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Japan Is Not Vs. USA

Japan Is Not Vs. USA

There can be lots of reasons listed here telling you why Korg, Yamaha and Roland will not quit the market until it’s clear that music sells and the sun rises in Japan. It doesn’t matter that Yamaha has its motorcycles because Korg and Roland won’t get lost in business, they’ll succeed in whatever they’ll do. That’s for sure.

Japan vs USAAnd it’s not only about the incontestable fact that the Japanese manufacturers have always ensured quality and provided technical progress all over the world – it is about their moxie (sagely copied) and stealth (natively ingrained). They have always been cooperating and they know how to do it right. They presume – in the most humble manner – that the team should welcome the best ones and that the best ones must definitely team up. They say it humbly because they talk about the team – there’s really no need to pronounce “…of the best ones” out loud. It seemed that Japan didn’t care about competition at all when it was acquiring the rights to designs and developments which belonged to enthusiastic and clever though a little bit bewildered Americans. Japan acted wisely once again (again and again…) while putting to good use every single thing it borrowed. Yes, actually, borrowed: because later all the technologies were tactically and politely given back.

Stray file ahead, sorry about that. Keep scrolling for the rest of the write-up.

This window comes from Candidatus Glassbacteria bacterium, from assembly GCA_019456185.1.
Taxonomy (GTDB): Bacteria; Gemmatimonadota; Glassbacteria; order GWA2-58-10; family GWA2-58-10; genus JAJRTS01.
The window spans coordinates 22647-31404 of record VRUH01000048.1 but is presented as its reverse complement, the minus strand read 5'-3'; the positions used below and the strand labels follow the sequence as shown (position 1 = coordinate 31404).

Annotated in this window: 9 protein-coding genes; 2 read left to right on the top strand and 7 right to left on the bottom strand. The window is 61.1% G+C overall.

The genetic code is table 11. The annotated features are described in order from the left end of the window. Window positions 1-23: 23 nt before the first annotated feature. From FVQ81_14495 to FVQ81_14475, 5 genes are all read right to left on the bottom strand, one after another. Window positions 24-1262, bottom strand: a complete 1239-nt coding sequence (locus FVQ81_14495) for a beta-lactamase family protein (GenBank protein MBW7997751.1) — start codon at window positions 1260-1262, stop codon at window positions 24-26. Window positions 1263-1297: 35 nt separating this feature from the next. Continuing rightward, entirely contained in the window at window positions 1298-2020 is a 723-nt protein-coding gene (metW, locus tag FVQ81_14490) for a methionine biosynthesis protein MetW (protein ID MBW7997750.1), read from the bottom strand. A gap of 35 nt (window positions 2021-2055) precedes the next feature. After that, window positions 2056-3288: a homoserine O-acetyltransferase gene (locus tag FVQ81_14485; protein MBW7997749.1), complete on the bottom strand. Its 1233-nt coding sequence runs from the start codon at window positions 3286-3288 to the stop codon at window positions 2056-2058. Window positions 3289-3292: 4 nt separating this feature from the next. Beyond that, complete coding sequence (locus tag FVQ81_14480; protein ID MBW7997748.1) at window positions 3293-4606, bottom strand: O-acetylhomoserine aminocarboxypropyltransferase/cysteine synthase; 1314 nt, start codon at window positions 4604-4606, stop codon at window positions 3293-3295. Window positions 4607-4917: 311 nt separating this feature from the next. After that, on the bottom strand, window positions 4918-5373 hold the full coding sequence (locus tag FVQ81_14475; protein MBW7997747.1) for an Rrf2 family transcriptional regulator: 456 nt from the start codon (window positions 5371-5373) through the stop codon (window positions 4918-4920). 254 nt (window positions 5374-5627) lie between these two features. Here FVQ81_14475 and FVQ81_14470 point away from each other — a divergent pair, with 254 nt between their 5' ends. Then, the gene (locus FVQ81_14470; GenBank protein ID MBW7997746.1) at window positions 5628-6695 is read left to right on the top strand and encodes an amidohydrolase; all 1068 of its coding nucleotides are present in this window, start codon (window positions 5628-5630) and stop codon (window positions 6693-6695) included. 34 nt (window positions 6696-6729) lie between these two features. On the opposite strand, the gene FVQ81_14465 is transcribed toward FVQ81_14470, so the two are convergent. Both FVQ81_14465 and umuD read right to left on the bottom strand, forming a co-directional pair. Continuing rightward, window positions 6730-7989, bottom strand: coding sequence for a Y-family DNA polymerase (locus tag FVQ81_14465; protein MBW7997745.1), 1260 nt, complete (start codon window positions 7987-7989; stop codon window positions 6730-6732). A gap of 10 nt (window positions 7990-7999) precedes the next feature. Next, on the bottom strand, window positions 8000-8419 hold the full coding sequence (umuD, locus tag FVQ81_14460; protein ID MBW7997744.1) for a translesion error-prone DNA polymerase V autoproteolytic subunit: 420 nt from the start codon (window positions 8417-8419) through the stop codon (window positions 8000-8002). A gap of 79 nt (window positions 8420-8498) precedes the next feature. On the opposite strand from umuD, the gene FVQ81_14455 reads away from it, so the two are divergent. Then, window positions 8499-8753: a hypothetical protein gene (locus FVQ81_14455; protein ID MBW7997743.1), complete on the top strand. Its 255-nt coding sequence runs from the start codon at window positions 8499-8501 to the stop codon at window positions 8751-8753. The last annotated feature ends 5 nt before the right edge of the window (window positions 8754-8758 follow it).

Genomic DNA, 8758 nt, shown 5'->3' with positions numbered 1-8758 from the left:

The founder of Roland advised Yamaha’s president to allow Dave Smith, who was consulting Korg at that time, to release his new instrument for the first time since many years “branded” with his own (his and John Bowen’s) company name Sequential the rights to which were finally returned by the Japanese mega corporation to Dave who hasn’t seen his progeny for ages while it was kept someplace safe. In 2015 Prophet-5 was legitimately christened Sequential Prophet-6. The end of the Sequential epoch fell on evil days – AKAI MPC samplers hit the heyday. MPC samplers appeared thanks to Roger Linn who was a very good friend of Dave’s and surely got inspired by the last Sequential release of Studio 440. All this proves one more time that there’s so much in common between the top synth makers and assures that Prophet, Jupiter, Wavestation and Synclavier make the big friendship between Japan and America so evident (yes, a big fat moneyed friendship which happens between the enemies who’re too clever to make war). Let’s also mention the great American instrument maker called Hammond and its owner called Suzuki. Another Japanese corporation breaks in.

Talking about mergers and collaboration we cannot omit Australian Fairlight. This brand which released unique products with quite peculiar technics was immensely popular in the 1980s. Although Teisco didn’t become friends with USA but joined Kawai, Fairlight wasn’t going to relate itself with the USA and had no intention to become a tame and obedient Japanese family member. That’s why we still know Fairlight as… Fairlight, though the company was sacrificed to its own founder and the instruments turned into… Peter Vogel Instruments. The bipolar world washed all the self-dependent companies overboard, and who knows, what Fairlight would produce today if it was more amenable.

Links: bog Japanese trio: Yamaha, Roland, Korg. Great American pioneers of synth making: Dave Smith Instruments/ Sequential, Moog, Oberheim. The list could be continued… You’re free to comment and we’re free to react.

Published: 19:12 10.08.2016
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